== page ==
Is law a positive tool for regulating actions or a coercive force and a means of perpetuating inequalities - or both? Those were some of the questions debated and discussed at Western Law’s first Interdisciplinary Graduate Student conference, held May 21-22.
The conference, “Law: Helping Hand or Iron Fist?”, encouraged scholars to identify, examine, and challenge the potential boundaries of law and its positive and negative aspects.
The conference was the initiative of Western Law PhD candidate Kirsten Stefanik (pictured left) who acted as chair and organized the conference with assistance from other Western Law graduate students.
“It was an excellent forum for emerging scholars to develop new ideas, concepts, and approaches to law and other disciplines,” says Stefanik.
“Hearing ideas from such a wide range of young scholars was very inspiring. There are no problems that can be solved with just one field of expertise. That’s what made the conference so exciting.”
Graduate students came from across Canada, the U.S. and as far as Brazil to discuss the intersection between law and other disciplines and present on a vast array of issues. Disciplines represented included history, political science, gender studies, and applied mathematics.
Panels included Environment and the Law, Gender and Reproductive Rights, Religious and Cultural Freedoms and Exercise of State Power.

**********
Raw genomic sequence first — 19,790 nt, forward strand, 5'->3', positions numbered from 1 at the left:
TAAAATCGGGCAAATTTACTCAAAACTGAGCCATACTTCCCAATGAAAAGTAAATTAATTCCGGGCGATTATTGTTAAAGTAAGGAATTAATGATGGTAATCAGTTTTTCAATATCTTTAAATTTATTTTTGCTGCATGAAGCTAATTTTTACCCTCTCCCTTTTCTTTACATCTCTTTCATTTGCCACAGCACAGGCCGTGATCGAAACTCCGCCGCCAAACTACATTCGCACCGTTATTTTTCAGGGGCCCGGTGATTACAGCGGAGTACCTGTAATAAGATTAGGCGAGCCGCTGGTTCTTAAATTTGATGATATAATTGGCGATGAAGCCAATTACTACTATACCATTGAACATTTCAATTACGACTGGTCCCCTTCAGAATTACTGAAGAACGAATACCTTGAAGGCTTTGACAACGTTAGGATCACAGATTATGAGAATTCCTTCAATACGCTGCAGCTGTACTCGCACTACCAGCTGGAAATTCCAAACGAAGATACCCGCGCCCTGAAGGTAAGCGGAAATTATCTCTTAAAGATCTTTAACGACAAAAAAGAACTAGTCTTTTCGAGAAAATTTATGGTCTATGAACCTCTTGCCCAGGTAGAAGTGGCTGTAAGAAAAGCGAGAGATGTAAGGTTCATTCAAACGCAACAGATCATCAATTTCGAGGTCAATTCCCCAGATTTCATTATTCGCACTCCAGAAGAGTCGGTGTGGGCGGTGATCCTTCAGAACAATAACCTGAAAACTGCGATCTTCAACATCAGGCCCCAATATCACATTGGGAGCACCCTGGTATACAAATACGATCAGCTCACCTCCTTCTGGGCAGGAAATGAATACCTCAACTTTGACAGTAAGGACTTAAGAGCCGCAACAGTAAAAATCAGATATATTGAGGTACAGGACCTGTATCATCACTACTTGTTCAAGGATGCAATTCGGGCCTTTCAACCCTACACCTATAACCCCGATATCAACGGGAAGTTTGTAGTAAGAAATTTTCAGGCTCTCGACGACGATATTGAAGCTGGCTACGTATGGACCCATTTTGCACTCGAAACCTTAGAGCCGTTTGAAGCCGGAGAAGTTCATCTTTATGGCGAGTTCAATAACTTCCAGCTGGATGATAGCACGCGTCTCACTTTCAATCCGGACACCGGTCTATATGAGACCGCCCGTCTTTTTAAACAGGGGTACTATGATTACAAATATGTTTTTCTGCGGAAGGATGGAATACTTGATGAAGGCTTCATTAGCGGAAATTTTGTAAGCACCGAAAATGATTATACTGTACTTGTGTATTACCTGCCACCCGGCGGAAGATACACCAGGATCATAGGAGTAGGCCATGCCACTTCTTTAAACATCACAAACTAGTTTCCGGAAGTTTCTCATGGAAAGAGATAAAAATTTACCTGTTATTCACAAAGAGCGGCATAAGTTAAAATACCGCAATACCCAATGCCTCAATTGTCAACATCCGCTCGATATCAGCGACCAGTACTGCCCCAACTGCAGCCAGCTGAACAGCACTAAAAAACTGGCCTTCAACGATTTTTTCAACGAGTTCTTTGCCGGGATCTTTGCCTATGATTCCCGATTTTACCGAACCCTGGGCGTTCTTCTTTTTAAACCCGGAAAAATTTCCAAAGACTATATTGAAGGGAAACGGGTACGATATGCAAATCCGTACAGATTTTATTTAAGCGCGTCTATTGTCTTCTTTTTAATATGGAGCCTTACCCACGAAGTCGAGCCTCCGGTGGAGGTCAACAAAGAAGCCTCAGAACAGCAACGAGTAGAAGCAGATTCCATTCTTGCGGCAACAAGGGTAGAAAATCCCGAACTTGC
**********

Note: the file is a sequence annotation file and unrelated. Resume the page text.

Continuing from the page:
Presentations ranged from “Should elephants have standing?” to “Canada’s new prostitution laws” and participants discussed and debated issues from consent in sexual assault cases to the concept of citizenship in an increasingly globalized world.
Keynote speaker Justice Deborah Livingstone opened the conference, speaking on her journey as Middlesex County’s first female judge and on the formation of the mental health courts in London. She explained how these courts can act as tool to address the root issues which bring some mentally ill individuals into conflict with the law, and how they exemplify the helping hand taking over from the iron fist of the criminal law.
On day two, the second keynote, Professor Robert Solomon, gave a rousing lecture about his research on decision making in end-of-life care. Attendees received an education on Canadian law and jurisprudence framing the issue that acted as a springboard for an exciting and lively discussion.
Erika Chamberlain, Associate Dean (Academic), expressed pride that the Faculty’s young graduate program had reached this milestone.
“The conference demonstrated the scholarly maturity of our graduate program and highlighted our students’ innovative research.”
Chamberlain also noted her appreciation for the many faculty members who volunteered to moderate panels and shared their expertise with student participants. “It was great to see such a rich intellectual exchange.”